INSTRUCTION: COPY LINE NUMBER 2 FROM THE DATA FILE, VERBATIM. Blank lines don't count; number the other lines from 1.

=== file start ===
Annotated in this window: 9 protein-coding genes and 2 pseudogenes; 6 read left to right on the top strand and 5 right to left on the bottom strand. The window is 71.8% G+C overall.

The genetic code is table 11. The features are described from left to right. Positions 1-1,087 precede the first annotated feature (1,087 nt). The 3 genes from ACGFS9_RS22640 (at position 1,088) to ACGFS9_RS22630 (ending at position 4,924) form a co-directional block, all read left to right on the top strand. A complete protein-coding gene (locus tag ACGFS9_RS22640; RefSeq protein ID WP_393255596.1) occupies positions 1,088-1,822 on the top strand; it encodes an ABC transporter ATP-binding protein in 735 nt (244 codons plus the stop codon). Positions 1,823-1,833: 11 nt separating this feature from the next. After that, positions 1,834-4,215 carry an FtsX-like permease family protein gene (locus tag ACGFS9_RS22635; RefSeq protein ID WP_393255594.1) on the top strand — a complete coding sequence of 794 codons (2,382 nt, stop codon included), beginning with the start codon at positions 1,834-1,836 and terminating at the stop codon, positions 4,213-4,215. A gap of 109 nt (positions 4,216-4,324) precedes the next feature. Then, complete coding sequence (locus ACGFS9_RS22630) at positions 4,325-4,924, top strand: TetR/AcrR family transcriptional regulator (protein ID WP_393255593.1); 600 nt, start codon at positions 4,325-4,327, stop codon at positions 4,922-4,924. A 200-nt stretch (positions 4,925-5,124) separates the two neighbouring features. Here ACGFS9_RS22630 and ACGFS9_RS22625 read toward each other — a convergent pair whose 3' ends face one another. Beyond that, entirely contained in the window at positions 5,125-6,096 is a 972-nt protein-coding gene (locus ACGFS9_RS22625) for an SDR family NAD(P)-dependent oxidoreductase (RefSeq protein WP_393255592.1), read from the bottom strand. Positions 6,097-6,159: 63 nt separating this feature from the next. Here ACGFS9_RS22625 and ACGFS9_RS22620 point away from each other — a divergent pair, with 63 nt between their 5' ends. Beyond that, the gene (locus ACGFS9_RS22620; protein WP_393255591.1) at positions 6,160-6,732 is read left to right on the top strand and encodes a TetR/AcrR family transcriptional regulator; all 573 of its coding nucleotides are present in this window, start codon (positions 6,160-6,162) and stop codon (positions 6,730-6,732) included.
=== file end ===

The genetic code is table 11. The features are described from left to right. Positions 1-1,087 precede the first annotated feature (1,087 nt). The 3 genes from ACGFS9_RS22640 (at position 1,088) to ACGFS9_RS22630 (ending at position 4,924) form a co-directional block, all read left to right on the top strand. A complete protein-coding gene (locus tag ACGFS9_RS22640; RefSeq protein ID WP_393255596.1) occupies positions 1,088-1,822 on the top strand; it encodes an ABC transporter ATP-binding protein in 735 nt (244 codons plus the stop codon). Positions 1,823-1,833: 11 nt separating this feature from the next. After that, positions 1,834-4,215 carry an FtsX-like permease family protein gene (locus tag ACGFS9_RS22635; RefSeq protein ID WP_393255594.1) on the top strand — a complete coding sequence of 794 codons (2,382 nt, stop codon included), beginning with the start codon at positions 1,834-1,836 and terminating at the stop codon, positions 4,213-4,215. A gap of 109 nt (positions 4,216-4,324) precedes the next feature. Then, complete coding sequence (locus ACGFS9_RS22630) at positions 4,325-4,924, top strand: TetR/AcrR family transcriptional regulator (protein ID WP_393255593.1); 600 nt, start codon at positions 4,325-4,327, stop codon at positions 4,922-4,924. A 200-nt stretch (positions 4,925-5,124) separates the two neighbouring features. Here ACGFS9_RS22630 and ACGFS9_RS22625 read toward each other — a convergent pair whose 3' ends face one another. Beyond that, entirely contained in the window at positions 5,125-6,096 is a 972-nt protein-coding gene (locus ACGFS9_RS22625) for an SDR family NAD(P)-dependent oxidoreductase (RefSeq protein WP_393255592.1), read from the bottom strand. Positions 6,097-6,159: 63 nt separating this feature from the next. Here ACGFS9_RS22625 and ACGFS9_RS22620 point away from each other — a divergent pair, with 63 nt between their 5' ends. Beyond that, the gene (locus ACGFS9_RS22620; protein WP_393255591.1) at positions 6,160-6,732 is read left to right on the top strand and encodes a TetR/AcrR family transcriptional regulator; all 573 of its coding nucleotides are present in this window, start codon (positions 6,160-6,162) and stop codon (positions 6,730-6,732) included.